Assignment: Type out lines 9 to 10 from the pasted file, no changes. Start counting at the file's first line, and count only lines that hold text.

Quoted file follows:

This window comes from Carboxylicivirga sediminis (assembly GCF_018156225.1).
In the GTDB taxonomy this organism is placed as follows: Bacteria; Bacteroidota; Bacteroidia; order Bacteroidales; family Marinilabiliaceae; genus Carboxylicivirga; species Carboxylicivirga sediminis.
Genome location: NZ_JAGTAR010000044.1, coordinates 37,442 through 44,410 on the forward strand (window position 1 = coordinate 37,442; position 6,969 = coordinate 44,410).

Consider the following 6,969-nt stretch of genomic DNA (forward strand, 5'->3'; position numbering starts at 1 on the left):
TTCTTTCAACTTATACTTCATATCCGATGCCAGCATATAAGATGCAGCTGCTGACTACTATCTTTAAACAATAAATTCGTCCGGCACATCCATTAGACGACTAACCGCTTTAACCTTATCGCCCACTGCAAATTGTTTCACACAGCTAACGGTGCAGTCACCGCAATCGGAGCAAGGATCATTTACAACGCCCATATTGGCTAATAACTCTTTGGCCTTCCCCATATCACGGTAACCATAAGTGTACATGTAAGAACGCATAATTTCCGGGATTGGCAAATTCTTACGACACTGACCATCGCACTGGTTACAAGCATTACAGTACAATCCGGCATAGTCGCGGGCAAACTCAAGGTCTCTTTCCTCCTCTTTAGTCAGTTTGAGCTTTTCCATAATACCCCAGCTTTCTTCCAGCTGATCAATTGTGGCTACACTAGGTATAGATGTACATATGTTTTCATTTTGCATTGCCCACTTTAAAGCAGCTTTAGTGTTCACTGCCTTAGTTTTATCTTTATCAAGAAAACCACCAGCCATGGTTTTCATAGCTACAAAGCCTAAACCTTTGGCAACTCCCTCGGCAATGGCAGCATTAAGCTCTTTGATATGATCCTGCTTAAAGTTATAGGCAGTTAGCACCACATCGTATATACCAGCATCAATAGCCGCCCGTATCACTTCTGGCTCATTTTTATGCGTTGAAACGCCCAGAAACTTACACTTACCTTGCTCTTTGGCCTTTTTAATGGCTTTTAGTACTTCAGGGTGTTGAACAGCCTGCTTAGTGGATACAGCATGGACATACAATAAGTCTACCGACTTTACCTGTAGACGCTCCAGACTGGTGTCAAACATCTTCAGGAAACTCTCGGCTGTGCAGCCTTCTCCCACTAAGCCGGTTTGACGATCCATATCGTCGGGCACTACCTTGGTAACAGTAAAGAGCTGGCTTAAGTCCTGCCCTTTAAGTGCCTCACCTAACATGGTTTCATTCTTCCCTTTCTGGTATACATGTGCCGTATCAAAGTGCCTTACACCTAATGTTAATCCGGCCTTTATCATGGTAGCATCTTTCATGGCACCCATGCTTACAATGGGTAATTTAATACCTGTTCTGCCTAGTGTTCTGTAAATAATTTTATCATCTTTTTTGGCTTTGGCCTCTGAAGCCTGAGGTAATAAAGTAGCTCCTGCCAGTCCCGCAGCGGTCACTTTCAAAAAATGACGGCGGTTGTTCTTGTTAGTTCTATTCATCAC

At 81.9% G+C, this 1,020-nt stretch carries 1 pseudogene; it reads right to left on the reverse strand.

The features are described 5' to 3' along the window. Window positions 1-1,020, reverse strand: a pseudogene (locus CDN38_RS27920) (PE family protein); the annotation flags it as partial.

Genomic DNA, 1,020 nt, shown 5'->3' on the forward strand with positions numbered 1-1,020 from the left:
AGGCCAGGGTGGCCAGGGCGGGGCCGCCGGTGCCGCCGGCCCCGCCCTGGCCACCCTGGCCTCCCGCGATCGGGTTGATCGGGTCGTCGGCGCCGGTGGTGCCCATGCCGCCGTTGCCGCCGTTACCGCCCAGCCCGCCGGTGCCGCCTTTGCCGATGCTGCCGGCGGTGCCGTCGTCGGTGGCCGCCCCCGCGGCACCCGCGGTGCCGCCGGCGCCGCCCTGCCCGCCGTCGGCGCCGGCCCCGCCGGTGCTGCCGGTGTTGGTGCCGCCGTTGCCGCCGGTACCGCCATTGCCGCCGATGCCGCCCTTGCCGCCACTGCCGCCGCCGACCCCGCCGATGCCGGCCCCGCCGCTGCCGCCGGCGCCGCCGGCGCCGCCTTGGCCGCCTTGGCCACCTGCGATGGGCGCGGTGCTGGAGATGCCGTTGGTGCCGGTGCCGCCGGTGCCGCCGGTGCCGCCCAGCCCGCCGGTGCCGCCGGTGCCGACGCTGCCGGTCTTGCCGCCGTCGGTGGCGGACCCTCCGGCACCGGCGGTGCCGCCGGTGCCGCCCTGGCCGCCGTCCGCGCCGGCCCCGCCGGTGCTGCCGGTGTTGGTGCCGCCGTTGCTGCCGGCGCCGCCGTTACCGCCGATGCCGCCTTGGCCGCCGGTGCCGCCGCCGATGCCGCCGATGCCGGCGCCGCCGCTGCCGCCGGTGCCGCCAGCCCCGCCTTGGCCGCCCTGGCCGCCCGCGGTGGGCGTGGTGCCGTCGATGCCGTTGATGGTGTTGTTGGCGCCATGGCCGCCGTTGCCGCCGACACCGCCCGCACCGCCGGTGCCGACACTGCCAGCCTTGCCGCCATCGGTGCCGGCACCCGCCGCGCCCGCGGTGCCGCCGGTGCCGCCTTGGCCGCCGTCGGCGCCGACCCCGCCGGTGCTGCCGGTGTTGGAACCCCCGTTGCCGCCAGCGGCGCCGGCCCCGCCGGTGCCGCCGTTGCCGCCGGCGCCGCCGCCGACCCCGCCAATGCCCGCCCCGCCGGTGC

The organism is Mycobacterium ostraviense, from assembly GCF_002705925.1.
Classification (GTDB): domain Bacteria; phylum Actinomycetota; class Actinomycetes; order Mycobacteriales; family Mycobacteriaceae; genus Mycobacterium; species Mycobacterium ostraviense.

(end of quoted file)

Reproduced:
AGGCCAGGGTGGCCAGGGCGGGGCCGCCGGTGCCGCCGGCCCCGCCCTGGCCACCCTGGCCTCCCGCGATCGGGTTGATCGGGTCGTCGGCGCCGGTGGTGCCCATGCCGCCGTTGCCGCCGTTACCGCCCAGCCCGCCGGTGCCGCCTTTGCCGATGCTGCCGGCGGTGCCGTCGTCGGTGGCCGCCCCCGCGGCACCCGCGGTGCCGCCGGCGCCGCCCTGCCCGCCGTCGGCGCCGGCCCCGCCGGTGCTGCCGGTGTTGGTGCCGCCGTTGCCGCCGGTACCGCCATTGCCGCCGATGCCGCCCTTGCCGCCACTGCCGCCGCCGACCCCGCCGATGCCGGCCCCGCCGCTGCCGCCGGCGCCGCCGGCGCCGCCTTGGCCGCCTTGGCCACCTGCGATGGGCGCGGTGCTGGAGATGCCGTTGGTGCCGGTGCCGCCGGTGCCGCCGGTGCCGCCCAGCCCGCCGGTGCCGCCGGTGCCGACGCTGCCGGTCTTGCCGCCGTCGGTGGCGGACCCTCCGGCACCGGCGGTGCCGCCGGTGCCGCCCTGGCCGCCGTCCGCGCCGGCCCCGCCGGTGCTGCCGGTGTTGGTGCCGCCGTTGCTGCCGGCGCCGCCGTTACCGCCGATGCCGCCTTGGCCGCCGGTGCCGCCGCCGATGCCGCCGATGCCGGCGCCGCCGCTGCCGCCGGTGCCGCCAGCCCCGCCTTGGCCGCCCTGGCCGCCCGCGGTGGGCGTGGTGCCGTCGATGCCGTTGATGGTGTTGTTGGCGCCATGGCCGCCGTTGCCGCCGACACCGCCCGCACCGCCGGTGCCGACACTGCCAGCCTTGCCGCCATCGGTGCCGGCACCCGCCGCGCCCGCGGTGCCGCCGGTGCCGCCTTGGCCGCCGTCGGCGCCGACCCCGCCGGTGCTGCCGGTGTTGGAACCCCCGTTGCCGCCAGCGGCGCCGGCCCCGCCGGTGCCGCCGTTGCCGCCGGCGCCGCCGCCGACCCCGCCAATGCCCGCCCCGCCGGTGC

The organism is Mycobacterium ostraviense, from assembly GCF_002705925.1.